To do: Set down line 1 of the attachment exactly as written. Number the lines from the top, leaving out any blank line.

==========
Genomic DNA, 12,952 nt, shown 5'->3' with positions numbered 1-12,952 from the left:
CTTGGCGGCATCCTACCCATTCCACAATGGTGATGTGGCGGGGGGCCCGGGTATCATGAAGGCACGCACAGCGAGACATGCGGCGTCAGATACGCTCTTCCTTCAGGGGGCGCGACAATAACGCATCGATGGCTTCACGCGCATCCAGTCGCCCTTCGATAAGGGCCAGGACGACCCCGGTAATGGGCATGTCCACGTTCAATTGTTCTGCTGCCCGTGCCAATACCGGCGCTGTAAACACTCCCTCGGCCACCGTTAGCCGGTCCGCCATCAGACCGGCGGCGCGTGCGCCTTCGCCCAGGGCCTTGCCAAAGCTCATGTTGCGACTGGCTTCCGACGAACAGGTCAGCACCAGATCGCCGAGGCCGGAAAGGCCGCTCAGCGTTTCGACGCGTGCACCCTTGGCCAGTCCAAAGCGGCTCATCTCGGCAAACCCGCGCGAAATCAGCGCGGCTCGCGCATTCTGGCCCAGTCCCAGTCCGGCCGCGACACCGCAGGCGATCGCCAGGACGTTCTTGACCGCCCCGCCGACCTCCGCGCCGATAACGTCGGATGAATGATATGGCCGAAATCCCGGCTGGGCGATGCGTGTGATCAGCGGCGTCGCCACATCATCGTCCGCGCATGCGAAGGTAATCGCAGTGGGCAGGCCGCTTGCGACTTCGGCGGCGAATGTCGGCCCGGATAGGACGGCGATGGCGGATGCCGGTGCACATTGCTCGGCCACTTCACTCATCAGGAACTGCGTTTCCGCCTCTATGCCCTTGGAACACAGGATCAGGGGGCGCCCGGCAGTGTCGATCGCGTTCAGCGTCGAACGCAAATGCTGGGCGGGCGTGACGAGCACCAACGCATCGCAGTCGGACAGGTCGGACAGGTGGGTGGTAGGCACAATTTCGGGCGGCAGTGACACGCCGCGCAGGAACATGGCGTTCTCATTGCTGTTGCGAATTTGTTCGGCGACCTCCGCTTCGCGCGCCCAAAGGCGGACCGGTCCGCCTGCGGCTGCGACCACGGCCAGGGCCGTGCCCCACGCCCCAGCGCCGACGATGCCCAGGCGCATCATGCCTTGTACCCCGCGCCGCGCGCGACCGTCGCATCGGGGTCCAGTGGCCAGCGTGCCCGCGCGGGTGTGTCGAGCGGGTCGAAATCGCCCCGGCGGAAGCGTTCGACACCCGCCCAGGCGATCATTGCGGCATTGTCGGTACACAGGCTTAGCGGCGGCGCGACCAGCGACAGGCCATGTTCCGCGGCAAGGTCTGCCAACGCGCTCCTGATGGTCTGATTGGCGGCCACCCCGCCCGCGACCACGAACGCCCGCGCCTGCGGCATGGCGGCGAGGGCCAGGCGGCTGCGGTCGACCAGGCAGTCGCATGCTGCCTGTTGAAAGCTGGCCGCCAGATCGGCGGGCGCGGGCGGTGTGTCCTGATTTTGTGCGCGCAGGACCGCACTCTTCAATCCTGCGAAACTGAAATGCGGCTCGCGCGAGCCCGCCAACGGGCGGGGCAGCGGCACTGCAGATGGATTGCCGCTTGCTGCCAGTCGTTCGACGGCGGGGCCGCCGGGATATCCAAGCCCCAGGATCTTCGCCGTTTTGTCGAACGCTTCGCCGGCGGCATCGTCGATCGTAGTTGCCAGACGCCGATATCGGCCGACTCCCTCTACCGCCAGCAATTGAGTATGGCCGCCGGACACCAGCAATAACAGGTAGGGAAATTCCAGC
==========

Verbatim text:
Genomic DNA, 12,952 nt, shown 5'->3' with positions numbered 1-12,952 from the left: